A growing body of evidence points to the role housing plays as an essential platform for human and community development. Stable housing is the foundation upon which all else in a family's or individual's life is built - absent a safe, affordable place to live, it is next to impossible to achieve good health, positive educational outcomes, or reach one's full economic potential. Indeed, for many persons with disabilities living in poverty, lack of stable housing leads to costly cycling through crisis-driven systems like emergency rooms, psychiatric hospitals, detox centers, and even jails.
By the same token, stable housing provides an ideal launching pad for the delivery of healthcare and other social services focused on improving life outcomes for individuals and families. As noted above, a substantial level of research has established, for example, that providing permanent supportive housing to chronically ill, chronically homeless individuals and families not only ends their homelessness, but also yields substantial cost savings in public health, criminal justice, and other systems-often nearly enough to fully offset the cost of providing the permanent housing and supportive services. More recently, scholars have focused on housing stability as an important ingredient for children's success in school- unsurprisingly, when children are not forced to move from place to place and school-to-school, they are more likely to succeed academically.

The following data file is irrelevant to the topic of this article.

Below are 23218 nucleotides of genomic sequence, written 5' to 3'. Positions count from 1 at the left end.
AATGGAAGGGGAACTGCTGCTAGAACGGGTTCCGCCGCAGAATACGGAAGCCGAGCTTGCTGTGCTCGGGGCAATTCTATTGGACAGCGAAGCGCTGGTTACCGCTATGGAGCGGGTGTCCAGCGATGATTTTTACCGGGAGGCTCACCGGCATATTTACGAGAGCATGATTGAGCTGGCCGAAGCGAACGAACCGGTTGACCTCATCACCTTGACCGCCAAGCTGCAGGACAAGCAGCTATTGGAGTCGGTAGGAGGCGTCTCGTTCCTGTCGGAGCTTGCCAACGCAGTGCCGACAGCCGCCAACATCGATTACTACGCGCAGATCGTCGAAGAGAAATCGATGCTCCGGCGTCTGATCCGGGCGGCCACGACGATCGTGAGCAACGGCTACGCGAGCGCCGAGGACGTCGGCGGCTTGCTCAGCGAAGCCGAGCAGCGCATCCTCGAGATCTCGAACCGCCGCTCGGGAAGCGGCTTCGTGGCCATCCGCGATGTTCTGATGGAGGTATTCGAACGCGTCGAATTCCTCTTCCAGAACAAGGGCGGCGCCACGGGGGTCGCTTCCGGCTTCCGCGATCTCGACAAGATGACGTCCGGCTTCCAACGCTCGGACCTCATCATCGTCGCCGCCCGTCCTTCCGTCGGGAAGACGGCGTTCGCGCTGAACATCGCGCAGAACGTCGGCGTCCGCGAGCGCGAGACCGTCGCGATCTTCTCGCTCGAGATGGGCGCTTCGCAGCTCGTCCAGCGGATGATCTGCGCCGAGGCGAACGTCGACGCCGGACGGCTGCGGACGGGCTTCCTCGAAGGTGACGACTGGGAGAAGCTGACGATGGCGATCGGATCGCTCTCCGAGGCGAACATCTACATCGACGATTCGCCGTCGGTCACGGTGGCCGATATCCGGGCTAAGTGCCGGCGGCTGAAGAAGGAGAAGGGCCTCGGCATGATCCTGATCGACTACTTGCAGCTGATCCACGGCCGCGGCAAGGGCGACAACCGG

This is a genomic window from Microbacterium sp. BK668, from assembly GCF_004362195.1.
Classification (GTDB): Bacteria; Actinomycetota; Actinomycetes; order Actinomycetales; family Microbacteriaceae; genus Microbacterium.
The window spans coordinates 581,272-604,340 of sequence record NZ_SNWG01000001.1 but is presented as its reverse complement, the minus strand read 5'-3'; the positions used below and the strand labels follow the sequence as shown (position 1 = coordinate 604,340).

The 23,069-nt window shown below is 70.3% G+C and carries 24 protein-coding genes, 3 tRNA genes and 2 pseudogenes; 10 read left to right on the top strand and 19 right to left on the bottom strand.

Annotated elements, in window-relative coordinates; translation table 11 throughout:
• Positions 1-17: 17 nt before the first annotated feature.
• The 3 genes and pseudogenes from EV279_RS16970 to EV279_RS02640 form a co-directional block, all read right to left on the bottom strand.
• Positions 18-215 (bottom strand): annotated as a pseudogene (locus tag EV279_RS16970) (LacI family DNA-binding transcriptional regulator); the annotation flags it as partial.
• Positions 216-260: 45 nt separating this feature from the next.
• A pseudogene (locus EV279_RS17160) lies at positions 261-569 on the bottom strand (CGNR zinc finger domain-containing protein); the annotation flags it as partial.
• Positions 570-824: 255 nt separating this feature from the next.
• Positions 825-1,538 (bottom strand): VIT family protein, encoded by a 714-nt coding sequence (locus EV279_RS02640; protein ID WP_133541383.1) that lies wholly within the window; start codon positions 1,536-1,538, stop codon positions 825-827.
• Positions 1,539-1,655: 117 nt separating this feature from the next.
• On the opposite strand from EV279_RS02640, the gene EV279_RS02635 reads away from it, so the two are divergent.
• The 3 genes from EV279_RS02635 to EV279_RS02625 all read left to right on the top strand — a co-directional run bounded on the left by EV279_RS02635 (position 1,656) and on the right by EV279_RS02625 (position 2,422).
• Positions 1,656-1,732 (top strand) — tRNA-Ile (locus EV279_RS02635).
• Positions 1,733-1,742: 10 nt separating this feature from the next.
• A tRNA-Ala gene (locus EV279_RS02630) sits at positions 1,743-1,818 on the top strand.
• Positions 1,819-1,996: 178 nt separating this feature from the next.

Capitalizing on these insights, HUD is launching efforts to connect housing to services that improve the quality of life for people and communities. The fiscal year 2011 budget proposes the following important initiatives: